I aspire to Marginal Revolution author Tyler Cowen’s level of cultural openness. He seems to exercise it at all times, without exception. I know this from reading his blog, and I know this from interviewing him twice on The Marketplace of Ideas, and I received a reminder of this in a recent Businessweek article:
Tyler Cowen has read what's listed in Harold Bloom's The Western Canon, though not, he concedes, every single last one of the Icelandic sagas. He rereads what you probably haven't heard of, like Anton Chekhov's Sakhalin Island. For the Brazil trip, in case he runs out of new books, he has also brought Neal Stephenson's 1,100-page Cryptonomicon, which he has already read. Fiction slows him down, he says, which makes packing easier. He carries a Kindle but reads paper when he can; he says he's invested too much time on the rhythm of how the eye tracks the page. Several people have told me the same story about Cowen: They have watched him read, and he scans a page as others might scan a headline.
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Since the late '90s much of Cowen's work has looked at the economics of culture. He consumes art and music at the rate he does books, but unlike most critics he doesn't sniff that markets have either ruined culture or brought it low.
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After Cowen gets back from Brazil, we meet at Eyo Restaurant & Sports Bar in Falls Church, Va., an Ethiopian place that sits in a strip mall underneath several housing towers. This is yet another of Cowen's enthusiasms: searching for food, and recording it on Tyler Cowen's Ethnic Dining Guide, another blog. He's included rules on how to find a restaurant and how to order when you get there in a book, Discover Your Inner Economist. For one: Order the strangest thing on the menu—chances are the chef put the most work into it. And the best ethnic food, he writes, is prepared at strip malls. He orders for me, then asks whether I eat raw beef.
I didn’t used to care much about geography at all, although that term makes it sound academic — maybe I mean I didn’t used to care about place. Over the last decade, this changed with a vengeance; I now feel much more in line with the highly place-oriented way Tyler Cowen seems to think about culture. You can see this in my favorite series of posts he makes: “My Favorite Things”. To read these is to know how much culture you’ve missed — or, put more happily, how much culture you have yet to savor.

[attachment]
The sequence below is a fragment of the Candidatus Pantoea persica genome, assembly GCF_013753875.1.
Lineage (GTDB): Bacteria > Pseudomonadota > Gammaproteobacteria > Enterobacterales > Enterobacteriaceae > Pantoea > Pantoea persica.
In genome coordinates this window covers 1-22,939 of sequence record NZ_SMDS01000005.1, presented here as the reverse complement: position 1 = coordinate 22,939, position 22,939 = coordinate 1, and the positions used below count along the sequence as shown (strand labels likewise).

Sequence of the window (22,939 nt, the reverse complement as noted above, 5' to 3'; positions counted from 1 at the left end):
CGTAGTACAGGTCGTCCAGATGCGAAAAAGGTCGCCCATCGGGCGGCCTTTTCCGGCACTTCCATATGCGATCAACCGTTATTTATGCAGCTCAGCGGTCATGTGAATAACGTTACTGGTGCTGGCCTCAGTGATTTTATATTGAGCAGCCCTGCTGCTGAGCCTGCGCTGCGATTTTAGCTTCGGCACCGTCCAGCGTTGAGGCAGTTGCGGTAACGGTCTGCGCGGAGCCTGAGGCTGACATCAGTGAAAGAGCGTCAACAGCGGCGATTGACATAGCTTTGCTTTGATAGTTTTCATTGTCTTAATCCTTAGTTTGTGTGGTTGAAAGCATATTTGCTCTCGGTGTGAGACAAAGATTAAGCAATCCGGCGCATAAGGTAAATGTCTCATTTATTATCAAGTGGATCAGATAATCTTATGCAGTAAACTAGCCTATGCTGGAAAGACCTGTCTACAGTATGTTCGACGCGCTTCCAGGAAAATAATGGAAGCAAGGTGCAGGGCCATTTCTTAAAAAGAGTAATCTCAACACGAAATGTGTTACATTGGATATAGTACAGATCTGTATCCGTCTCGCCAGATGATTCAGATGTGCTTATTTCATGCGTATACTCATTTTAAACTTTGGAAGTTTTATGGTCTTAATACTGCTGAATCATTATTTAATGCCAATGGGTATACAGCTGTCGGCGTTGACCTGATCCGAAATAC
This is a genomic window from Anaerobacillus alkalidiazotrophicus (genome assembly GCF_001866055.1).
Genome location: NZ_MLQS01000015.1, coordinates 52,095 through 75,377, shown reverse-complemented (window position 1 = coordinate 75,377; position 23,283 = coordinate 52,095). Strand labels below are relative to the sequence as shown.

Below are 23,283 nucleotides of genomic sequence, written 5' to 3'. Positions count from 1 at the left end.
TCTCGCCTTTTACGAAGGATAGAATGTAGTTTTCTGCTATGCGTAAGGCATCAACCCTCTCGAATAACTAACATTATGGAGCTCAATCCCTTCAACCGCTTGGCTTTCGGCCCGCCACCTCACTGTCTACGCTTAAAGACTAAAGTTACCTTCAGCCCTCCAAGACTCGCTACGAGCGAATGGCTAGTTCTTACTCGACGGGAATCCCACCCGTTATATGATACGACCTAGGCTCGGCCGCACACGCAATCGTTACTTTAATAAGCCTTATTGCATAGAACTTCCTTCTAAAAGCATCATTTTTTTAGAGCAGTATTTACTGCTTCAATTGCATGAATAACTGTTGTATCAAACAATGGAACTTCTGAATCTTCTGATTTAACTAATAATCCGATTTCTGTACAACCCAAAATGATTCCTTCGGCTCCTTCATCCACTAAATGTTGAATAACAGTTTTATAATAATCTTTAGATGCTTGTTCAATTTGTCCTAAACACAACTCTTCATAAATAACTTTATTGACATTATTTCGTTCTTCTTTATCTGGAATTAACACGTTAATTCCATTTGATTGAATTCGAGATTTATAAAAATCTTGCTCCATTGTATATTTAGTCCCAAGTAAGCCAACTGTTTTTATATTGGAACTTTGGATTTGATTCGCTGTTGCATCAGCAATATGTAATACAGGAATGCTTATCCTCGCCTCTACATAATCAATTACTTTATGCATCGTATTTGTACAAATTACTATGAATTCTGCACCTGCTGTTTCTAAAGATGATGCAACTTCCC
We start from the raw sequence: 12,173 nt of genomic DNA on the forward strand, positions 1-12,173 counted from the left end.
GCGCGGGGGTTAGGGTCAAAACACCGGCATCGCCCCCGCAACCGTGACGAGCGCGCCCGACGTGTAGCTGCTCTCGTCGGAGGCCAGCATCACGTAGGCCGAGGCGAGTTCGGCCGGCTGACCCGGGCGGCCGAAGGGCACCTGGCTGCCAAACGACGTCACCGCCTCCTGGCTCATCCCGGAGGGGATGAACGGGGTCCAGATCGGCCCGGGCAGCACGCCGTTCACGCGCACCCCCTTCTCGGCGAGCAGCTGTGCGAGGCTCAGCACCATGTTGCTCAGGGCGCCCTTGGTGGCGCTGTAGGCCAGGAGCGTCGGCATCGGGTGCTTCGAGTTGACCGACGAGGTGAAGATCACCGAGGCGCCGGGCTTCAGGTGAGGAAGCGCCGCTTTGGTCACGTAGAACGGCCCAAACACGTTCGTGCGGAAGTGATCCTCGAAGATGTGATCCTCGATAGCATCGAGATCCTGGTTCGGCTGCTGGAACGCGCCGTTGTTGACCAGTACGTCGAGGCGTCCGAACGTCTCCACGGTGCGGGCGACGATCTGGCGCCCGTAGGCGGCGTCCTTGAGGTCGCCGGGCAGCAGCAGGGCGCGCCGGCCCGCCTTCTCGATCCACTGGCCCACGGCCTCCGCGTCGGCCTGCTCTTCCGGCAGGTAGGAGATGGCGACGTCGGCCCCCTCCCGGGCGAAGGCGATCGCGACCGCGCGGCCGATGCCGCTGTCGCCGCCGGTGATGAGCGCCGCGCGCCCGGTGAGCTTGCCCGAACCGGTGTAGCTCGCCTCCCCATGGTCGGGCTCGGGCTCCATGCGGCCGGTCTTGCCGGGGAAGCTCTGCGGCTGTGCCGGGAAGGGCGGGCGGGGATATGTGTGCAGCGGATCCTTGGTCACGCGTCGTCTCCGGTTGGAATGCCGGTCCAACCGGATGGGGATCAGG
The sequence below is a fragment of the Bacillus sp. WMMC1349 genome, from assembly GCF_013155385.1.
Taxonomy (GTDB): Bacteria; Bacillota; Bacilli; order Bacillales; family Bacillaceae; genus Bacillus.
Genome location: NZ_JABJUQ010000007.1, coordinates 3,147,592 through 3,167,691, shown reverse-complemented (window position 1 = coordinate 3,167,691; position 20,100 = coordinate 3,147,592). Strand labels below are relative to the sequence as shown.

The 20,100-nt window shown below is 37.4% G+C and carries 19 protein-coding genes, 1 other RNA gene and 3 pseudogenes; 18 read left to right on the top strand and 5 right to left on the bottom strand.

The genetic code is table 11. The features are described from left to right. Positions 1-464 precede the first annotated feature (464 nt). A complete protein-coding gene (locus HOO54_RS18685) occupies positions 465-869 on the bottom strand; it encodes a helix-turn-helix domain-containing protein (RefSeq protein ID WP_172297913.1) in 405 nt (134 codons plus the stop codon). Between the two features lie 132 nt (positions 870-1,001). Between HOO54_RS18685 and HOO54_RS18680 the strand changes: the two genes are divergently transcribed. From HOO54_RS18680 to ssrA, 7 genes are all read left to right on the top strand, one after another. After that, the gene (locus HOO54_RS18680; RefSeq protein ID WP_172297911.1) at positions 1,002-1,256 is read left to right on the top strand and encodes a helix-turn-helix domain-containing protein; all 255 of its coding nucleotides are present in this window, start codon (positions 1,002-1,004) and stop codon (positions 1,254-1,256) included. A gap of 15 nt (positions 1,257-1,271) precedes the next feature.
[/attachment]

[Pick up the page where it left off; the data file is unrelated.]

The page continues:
From "My Favorite Things Hungary": "Movies: Bela Tarr, Satantango. It’s over seven hours long, but don’t be put off. It has some of the best shots of grazing cows and angry peasants committed to reel, and I wanted it to be longer." From "My Favorite Things South Africa": "Music: Where to start? Malanthini, for one. As for mbqanga collections, The Indestructible Beat of Soweto series is consistently excellent. Singing in an Open Space, Zulu Rhythm and Harmony 1962-1982 is a favorite. Random gospel and jazz collections often repay the purchase price and in general random CD purchases in these areas bring high expected returns." From "My Favorite Things Egypt": "Philosopher: Must I say Plotinus? I don't find him especially readable." From "My Favorite Things Turkey": "Cynic: Diogenes, who in a few ways was an early version of Robin Hanson, though I am not suggesting Robin is a cynic in the lower case sense." From "My Favorite Things Grenada": "Short story writer: Paul Keens-Douglas. This pick is a no-brainer. Here is Keens-Douglas telling a story. Here is Keens-Douglas doing a comedy routine. I used to have some very good cassettes of him telling folk tales." From "My Favorite Things Mars": "Album about: David Bowie's Ziggy Stardust and the Spiders from Mars. Venus and Mars is not overall a good album; it is mostly dull and overproduced. So Bowie is a clear winner here."
I plan to “borrow” this format for a post about Mexico City (I find myself more city- than country-oriented) before I leave for there. We’ll see how it stacks up.